Wednesday, August 4, 2010

Laredo, San Ygnacio, and Zapata

Laredo was one big place. It's supposedly the biggest inland port in the USA, which is believable considering the amount of traffic this supposedly small town has. Raisin and I spent a happy few days with my folks in a hotel, then with my friend Becky Garcia at her home. All this heat and humidity makes A/C all the sweeter.

I had no one to talk to after seeing Inception with my parents. The movie was just too much for them, and they had lots of questions like "Was the wife dead or alive?" and statements like "I just didn't like all that floating nonsense." I can see how the movie was a bit difficult to follow, but it explains itself perfectly with enough holes to inspire subsequent thought and conversation.

My folks and I ate at a little hole in the wall called "El Something-Or-Other." I remember it meant "The Hunter." It was right next to a closed down restaurant called El Metate. I don't pretend to understand why I can remember the shut-down place that we walked by and not the place we actually ate at, but there you go. It was delicious food. I ordered pozole, or meat stew, and it was thick and wonderful. My mom got some caldo, or soup, and was pleased; my dad ordered a side of beans, which he claimed only had ten or so, and was thus disappointed. Their presentation sucked - we were served in on styrofoam plates and bowls and cups - but the flavor and consistency of the food was superb. And the name? For all you know, I'm keeping this one to myself.

I did a little bit more historical investigation of Laredo with Becky. The area is the only place in Texas which can claim that SEVEN FLAGS have flown over it (once upon a time, Mexican insurgents created The Republic of the Rio Grande which lasted less than a year). As such, it has some very old stories which survive in family histories and - as I was soon to learn - in the buildings themselves.

Casa Ortiz (in the previous post, I mentioned Jesse Gonzalez and Casa Ortiz) is one such place, among the oldest houses in all of Laredo. There was a sizeable courtyard which had a thick staircase which made cutbacks all the way down to the river. Jesse, who lives there and gives tours, told us that the cutbacks were intended to slow down invading indians and give the family enough time to hide. You can say with accuracy that they don't make em like that anymore.

We could see the Rio Grande from the elevated grounds, and the damage from the recent flooding was evidenced by several bent or broken light poles. The river apparently covered a part of Laredo's International Bridge Number One (there are four) and came close to reaching the top of Number Two. Crazy!

After parting ways with Becky, Raisin and I took a few days getting to San Ygnacio. San Ygnacio is made up of a government building (library included), two gas stations, and one restaurant. I hit up the restaurant for an agua fresca (she just had lemonade, which was good), and then later for a meal. There were only two choices on the menu, so I chose the first one: picadillo a la Mexicana. As can be imagined with just a couple of options to focus on, it was fabulous. Soup for starters, corn tortillas and salsa (you had to break up your tortillas to make chips), and then homemade tortillas to go with the meal. Yum! Beans looked to be out of a can, but the meal as a whole was really delicious.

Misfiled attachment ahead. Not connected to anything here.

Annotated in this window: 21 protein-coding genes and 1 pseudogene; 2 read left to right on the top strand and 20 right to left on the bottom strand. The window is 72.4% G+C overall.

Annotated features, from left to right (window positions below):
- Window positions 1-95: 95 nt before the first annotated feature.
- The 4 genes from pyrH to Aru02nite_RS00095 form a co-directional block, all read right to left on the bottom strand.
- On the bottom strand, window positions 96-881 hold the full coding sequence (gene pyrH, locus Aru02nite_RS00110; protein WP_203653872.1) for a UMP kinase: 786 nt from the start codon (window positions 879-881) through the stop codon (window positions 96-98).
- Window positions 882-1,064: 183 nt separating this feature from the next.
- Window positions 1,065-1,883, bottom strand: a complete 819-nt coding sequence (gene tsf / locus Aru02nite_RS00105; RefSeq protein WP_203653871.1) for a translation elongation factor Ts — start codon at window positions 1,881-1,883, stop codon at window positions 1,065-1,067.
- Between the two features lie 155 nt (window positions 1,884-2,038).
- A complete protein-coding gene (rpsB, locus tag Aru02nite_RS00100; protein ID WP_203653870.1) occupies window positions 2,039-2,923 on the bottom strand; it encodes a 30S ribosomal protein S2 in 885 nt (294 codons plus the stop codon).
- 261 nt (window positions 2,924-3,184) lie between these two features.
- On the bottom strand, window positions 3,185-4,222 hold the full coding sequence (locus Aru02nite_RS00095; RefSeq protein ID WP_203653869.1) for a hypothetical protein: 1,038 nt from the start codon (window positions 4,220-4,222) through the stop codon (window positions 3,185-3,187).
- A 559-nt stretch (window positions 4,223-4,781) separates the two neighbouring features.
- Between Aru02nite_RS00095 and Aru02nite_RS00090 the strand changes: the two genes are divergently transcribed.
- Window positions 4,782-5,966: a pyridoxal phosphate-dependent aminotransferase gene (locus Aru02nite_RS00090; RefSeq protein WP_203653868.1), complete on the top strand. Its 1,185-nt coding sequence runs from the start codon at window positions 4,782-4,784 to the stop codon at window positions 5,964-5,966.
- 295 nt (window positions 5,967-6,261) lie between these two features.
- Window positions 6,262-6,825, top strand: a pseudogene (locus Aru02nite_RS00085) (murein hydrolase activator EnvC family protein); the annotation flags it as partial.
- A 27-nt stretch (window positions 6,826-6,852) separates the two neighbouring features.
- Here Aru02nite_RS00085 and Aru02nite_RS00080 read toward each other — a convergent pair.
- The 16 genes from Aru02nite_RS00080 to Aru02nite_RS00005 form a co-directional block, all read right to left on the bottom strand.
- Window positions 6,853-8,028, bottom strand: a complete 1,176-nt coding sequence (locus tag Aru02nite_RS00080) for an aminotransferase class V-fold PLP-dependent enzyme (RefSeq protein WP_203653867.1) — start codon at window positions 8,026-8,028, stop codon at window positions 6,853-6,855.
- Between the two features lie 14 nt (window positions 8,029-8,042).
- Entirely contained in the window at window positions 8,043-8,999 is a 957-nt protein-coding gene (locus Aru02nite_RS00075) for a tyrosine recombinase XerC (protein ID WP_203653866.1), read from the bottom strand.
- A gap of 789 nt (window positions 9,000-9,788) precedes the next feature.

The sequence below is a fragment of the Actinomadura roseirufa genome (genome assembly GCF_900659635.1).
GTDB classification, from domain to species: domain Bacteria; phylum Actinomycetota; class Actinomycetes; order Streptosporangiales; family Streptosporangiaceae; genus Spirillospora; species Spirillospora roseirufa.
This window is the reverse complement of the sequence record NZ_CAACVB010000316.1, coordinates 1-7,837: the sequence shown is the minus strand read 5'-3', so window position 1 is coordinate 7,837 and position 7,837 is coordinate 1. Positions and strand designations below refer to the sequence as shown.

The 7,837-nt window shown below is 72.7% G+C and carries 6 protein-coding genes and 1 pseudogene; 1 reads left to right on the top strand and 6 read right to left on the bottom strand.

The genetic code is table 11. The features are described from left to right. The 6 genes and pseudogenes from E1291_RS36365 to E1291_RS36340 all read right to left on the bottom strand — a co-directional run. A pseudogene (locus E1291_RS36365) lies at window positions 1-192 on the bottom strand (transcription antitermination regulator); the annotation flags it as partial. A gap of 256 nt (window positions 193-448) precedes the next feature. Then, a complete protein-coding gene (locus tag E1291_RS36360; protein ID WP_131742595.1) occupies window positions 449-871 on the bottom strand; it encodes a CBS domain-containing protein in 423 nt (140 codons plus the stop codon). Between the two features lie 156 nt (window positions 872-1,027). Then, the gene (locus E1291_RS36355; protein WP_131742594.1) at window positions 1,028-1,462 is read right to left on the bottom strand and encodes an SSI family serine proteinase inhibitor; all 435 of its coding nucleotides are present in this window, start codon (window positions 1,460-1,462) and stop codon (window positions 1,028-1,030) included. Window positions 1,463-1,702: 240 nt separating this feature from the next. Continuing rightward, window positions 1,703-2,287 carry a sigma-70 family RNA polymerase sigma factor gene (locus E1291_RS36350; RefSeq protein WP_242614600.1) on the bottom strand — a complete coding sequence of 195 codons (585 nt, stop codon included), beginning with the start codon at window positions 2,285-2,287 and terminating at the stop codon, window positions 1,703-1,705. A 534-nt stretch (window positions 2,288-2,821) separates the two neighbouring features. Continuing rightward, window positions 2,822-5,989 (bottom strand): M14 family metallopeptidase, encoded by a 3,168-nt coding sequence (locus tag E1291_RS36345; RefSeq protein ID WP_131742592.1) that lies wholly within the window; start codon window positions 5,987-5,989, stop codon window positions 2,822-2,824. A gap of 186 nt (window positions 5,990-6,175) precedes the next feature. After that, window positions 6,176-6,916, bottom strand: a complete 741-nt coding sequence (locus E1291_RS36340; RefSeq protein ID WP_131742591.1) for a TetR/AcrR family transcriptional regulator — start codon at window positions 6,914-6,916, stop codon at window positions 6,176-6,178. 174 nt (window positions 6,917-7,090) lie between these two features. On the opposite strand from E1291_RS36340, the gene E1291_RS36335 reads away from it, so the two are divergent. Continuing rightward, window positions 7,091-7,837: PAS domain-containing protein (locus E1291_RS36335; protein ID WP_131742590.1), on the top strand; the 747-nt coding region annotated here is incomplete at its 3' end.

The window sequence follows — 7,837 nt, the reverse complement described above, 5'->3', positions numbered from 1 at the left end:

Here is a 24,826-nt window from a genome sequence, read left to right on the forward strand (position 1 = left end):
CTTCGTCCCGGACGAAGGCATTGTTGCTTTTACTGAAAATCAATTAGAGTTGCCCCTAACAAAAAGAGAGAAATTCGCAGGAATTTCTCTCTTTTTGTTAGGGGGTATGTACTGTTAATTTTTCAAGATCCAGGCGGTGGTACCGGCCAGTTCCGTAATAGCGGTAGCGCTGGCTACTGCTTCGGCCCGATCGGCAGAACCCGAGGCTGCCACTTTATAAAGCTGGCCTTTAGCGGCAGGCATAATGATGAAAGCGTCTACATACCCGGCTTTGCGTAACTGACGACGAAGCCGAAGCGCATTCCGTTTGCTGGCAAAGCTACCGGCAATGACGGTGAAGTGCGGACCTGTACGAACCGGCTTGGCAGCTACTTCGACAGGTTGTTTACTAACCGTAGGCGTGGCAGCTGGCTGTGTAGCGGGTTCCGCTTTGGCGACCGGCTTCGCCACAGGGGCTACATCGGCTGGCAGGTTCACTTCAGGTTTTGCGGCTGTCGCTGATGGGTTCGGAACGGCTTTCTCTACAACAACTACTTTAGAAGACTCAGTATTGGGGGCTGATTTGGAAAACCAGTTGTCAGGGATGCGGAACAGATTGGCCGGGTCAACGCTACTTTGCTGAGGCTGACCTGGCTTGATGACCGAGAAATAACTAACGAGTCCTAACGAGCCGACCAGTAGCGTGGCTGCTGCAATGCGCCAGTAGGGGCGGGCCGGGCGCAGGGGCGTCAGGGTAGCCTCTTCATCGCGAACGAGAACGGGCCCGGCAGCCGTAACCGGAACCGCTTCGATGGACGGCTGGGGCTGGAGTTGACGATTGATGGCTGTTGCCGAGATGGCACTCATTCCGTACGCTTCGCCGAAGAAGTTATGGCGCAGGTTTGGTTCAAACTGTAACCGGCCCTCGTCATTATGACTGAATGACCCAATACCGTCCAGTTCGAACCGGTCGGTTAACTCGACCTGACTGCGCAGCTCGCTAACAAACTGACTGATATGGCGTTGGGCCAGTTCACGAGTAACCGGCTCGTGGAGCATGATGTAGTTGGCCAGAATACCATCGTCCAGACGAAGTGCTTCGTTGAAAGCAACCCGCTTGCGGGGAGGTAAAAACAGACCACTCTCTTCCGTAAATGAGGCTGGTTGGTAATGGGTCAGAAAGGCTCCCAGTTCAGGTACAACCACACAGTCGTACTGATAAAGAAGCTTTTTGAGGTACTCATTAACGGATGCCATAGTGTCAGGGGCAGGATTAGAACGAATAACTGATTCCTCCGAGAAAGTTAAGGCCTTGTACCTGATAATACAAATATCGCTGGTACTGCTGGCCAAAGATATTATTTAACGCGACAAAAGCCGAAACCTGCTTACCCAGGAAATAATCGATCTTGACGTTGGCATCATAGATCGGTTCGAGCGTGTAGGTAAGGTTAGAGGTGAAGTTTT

The kids I spoke with in San Ygnacio had a lot to say. One claimed to be seventeen but had the voice of a kid barely thirteen. He asked me about my trip, and I asked him about the Border Patrol. Specifically, did they bother the townspeople? He nodded, and I asked why. Any cars that are too full or hang too close to the ground are suspect, he told me. I had gotten carded earlier that day just hanging out at a picnic area, so I understood completely. He didn't elaborate, and I didn't push, but the entire issue felt like I was touching a local sore spot. An older kid taking a few courses at Laredo's TAMIU showed up and confessed he was doing community service for 8 unpaid traffic tickets. He complained about the lack of things to do in town, confused by the disbanding of a local rec center, and longed to get out. I was impressed with the level of conversation and interest.

The librarian gets a quick mention here. She showed up late and closed up early, BUT she let Raisin relax inside in the air-conditioned room. She gets points for the latter.

Now, we're in Zapata. A few people honked coming into town, possibly because they saw the Texas Country Reporter last week. Makes me smile.

I spoke with a lovely couple at the first grocery I saw. The older gentleman told me about his days as a migrant worker, bouncing around and doing all the picking and digging jobs that machines do now. His wife, who was tending the register and doing the work of the store, listened and commented occasionally. We talked about obesity, charity, and prosperity. We talked about the USA. Again, there was a real sense that the times have changed in this country, some things for the better and some for the worse.

Until next time...

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